The Insurance Council of Texas reported that insurance companies have begun to mobilize their catastrophe teams to prepare for the landfall of Hurricane Rita. Texas insurers are repositioning their mobile response teams and reserving blocks of motel and hotel rooms out of harms way but near coastal communities so they can rapidly respond to the expected deluge of claims from the hurricane’s aftermath.
ICT spokesman Mark Hanna said it’s too early to tell just where Hurricane Rita will hit, but with Category 5 winds, damage won’t be limited to the Texas coastline.
“Winds in excess of 100 miles an hour could easily strike Houston and could be felt as far away as San Antonio and Austin,” said Hanna. “Add to that the distinct possibility of tornadoes and flooding and insurers have the potential to face tens of thousands of claims.”
A number of insurance adjusters have been assisting Hurricane Katrina victims that have resettled in Texas, many of them in the Houston area. The state’s smaller insurance companies have begun contacting independent adjusters and putting them on notice to be prepared to move in to the hardest hit areas.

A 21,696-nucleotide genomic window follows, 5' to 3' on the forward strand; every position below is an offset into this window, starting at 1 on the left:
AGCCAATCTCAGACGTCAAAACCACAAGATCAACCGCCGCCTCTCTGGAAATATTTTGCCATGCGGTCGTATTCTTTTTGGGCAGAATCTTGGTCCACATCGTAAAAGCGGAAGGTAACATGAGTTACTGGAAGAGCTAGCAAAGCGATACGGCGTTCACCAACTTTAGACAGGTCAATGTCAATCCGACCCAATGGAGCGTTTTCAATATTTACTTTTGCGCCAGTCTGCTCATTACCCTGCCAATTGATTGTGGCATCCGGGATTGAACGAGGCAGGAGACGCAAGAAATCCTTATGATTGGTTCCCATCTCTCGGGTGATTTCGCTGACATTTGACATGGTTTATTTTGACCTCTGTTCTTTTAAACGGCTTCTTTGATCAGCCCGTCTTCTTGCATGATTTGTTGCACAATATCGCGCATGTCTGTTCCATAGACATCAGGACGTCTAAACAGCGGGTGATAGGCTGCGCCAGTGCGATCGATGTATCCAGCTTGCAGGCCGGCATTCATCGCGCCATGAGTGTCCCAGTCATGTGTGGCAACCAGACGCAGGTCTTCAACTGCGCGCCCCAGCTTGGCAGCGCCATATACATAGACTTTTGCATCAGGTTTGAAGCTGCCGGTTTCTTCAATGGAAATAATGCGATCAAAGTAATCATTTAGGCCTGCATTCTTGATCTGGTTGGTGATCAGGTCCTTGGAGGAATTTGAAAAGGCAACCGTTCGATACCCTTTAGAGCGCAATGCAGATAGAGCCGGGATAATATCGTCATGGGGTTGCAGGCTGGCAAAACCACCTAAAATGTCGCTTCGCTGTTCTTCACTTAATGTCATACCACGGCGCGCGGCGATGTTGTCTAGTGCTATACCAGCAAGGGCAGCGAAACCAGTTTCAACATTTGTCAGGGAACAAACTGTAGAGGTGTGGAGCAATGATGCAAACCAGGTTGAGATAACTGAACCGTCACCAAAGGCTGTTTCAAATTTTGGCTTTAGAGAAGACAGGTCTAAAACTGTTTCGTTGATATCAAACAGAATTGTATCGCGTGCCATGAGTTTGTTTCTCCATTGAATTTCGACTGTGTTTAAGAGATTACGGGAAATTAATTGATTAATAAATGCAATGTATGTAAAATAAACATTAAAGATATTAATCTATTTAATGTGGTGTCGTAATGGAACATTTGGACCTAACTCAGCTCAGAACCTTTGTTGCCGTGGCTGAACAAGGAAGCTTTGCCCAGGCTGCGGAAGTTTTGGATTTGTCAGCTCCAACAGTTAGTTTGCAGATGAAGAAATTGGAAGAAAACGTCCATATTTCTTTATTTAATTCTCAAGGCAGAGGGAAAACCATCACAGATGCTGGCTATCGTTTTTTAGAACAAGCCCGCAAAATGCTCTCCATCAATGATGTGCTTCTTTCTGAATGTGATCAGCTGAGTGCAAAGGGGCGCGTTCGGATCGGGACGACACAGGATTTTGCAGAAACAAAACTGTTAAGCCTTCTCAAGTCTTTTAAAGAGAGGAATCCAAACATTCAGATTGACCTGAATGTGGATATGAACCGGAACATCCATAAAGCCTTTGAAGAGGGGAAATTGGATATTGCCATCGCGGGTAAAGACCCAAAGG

Texas has been relatively spared from destructive hurricanes for more than 20 years. The combined insured losses from Hurricane Claudette that struck Port O’Connor and Victoria in 2003 and Hurricane Brett that struck Kenedy County in 1999 fell under $200 million. A pair of hurricanes in 1989 caused relatively minor damage to the Galveston area. Hurricane Bonnie caused minor damage striking Sea Rim State Park in 1986.
The last major hurricane to strike the Texas coast was Hurricane Alicia with 115 mph winds that that roared through the San Luis Pass destroying homes and businesses from Galveston to Houston in 1983 causing $675 million in insured losses and killing 21 people.
Tropical Storm Allison remains the state’s most costly weather catastrophe dumping more than two feet of rain on Houston and flooding the city’s medical center and freeways. Allison’s insured losses reached $3.5 billion.
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